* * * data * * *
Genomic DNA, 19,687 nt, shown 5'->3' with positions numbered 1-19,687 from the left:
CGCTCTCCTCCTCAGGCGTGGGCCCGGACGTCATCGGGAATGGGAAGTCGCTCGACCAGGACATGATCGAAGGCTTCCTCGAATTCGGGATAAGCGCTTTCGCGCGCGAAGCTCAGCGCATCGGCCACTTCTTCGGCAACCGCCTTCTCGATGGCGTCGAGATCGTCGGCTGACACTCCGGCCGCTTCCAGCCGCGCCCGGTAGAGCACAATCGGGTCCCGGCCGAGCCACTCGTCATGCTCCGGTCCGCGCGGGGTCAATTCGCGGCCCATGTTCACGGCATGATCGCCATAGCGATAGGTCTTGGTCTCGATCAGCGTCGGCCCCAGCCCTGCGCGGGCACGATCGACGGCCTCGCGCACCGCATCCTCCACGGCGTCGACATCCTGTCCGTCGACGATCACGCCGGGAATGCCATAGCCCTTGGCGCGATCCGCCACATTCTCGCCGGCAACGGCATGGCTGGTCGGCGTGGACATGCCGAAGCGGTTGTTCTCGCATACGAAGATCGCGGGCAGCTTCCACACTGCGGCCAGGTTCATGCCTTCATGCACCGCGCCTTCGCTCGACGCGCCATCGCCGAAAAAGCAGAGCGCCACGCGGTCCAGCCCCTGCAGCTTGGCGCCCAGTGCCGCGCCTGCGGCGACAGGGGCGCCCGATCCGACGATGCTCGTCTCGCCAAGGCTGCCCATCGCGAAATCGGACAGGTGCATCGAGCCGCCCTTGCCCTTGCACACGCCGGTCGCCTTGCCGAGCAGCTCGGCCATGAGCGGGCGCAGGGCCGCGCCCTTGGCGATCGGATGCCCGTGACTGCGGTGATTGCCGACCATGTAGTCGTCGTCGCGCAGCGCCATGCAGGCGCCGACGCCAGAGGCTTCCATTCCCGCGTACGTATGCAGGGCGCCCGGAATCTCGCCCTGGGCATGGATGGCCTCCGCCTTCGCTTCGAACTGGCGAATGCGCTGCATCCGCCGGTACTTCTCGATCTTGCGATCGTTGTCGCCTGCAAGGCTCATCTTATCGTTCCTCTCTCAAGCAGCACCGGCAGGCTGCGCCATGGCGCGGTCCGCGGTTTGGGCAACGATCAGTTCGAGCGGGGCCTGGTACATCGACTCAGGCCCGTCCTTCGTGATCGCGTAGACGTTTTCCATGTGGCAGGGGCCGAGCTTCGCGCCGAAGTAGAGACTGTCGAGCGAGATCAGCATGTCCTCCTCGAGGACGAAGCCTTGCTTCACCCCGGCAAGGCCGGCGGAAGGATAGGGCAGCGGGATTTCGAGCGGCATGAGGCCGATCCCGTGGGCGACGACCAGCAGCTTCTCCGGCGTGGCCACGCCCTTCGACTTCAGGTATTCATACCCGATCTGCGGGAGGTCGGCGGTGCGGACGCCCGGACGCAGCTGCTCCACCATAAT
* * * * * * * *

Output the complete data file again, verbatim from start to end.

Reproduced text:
Genomic DNA, 19,687 nt, shown 5'->3' with positions numbered 1-19,687 from the left:
CGCTCTCCTCCTCAGGCGTGGGCCCGGACGTCATCGGGAATGGGAAGTCGCTCGACCAGGACATGATCGAAGGCTTCCTCGAATTCGGGATAAGCGCTTTCGCGCGCGAAGCTCAGCGCATCGGCCACTTCTTCGGCAACCGCCTTCTCGATGGCGTCGAGATCGTCGGCTGACACTCCGGCCGCTTCCAGCCGCGCCCGGTAGAGCACAATCGGGTCCCGGCCGAGCCACTCGTCATGCTCCGGTCCGCGCGGGGTCAATTCGCGGCCCATGTTCACGGCATGATCGCCATAGCGATAGGTCTTGGTCTCGATCAGCGTCGGCCCCAGCCCTGCGCGGGCACGATCGACGGCCTCGCGCACCGCATCCTCCACGGCGTCGACATCCTGTCCGTCGACGATCACGCCGGGAATGCCATAGCCCTTGGCGCGATCCGCCACATTCTCGCCGGCAACGGCATGGCTGGTCGGCGTGGACATGCCGAAGCGGTTGTTCTCGCATACGAAGATCGCGGGCAGCTTCCACACTGCGGCCAGGTTCATGCCTTCATGCACCGCGCCTTCGCTCGACGCGCCATCGCCGAAAAAGCAGAGCGCCACGCGGTCCAGCCCCTGCAGCTTGGCGCCCAGTGCCGCGCCTGCGGCGACAGGGGCGCCCGATCCGACGATGCTCGTCTCGCCAAGGCTGCCCATCGCGAAATCGGACAGGTGCATCGAGCCGCCCTTGCCCTTGCACACGCCGGTCGCCTTGCCGAGCAGCTCGGCCATGAGCGGGCGCAGGGCCGCGCCCTTGGCGATCGGATGCCCGTGACTGCGGTGATTGCCGACCATGTAGTCGTCGTCGCGCAGCGCCATGCAGGCGCCGACGCCAGAGGCTTCCATTCCCGCGTACGTATGCAGGGCGCCCGGAATCTCGCCCTGGGCATGGATGGCCTCCGCCTTCGCTTCGAACTGGCGAATGCGCTGCATCCGCCGGTACTTCTCGATCTTGCGATCGTTGTCGCCTGCAAGGCTCATCTTATCGTTCCTCTCTCAAGCAGCACCGGCAGGCTGCGCCATGGCGCGGTCCGCGGTTTGGGCAACGATCAGTTCGAGCGGGGCCTGGTACATCGACTCAGGCCCGTCCTTCGTGATCGCGTAGACGTTTTCCATGTGGCAGGGGCCGAGCTTCGCGCCGAAGTAGAGACTGTCGAGCGAGATCAGCATGTCCTCCTCGAGGACGAAGCCTTGCTTCACCCCGGCAAGGCCGGCGGAAGGATAGGGCAGCGGGATTTCGAGCGGCATGAGGCCGATCCCGTGGGCGACGACCAGCAGCTTCTCCGGCGTGGCCACGCCCTTCGACTTCAGGTATTCATACCCGATCTGCGGGAGGTCGGCGGTGCGGACGCCCGGACGCAGCTGCTCCACCATAAT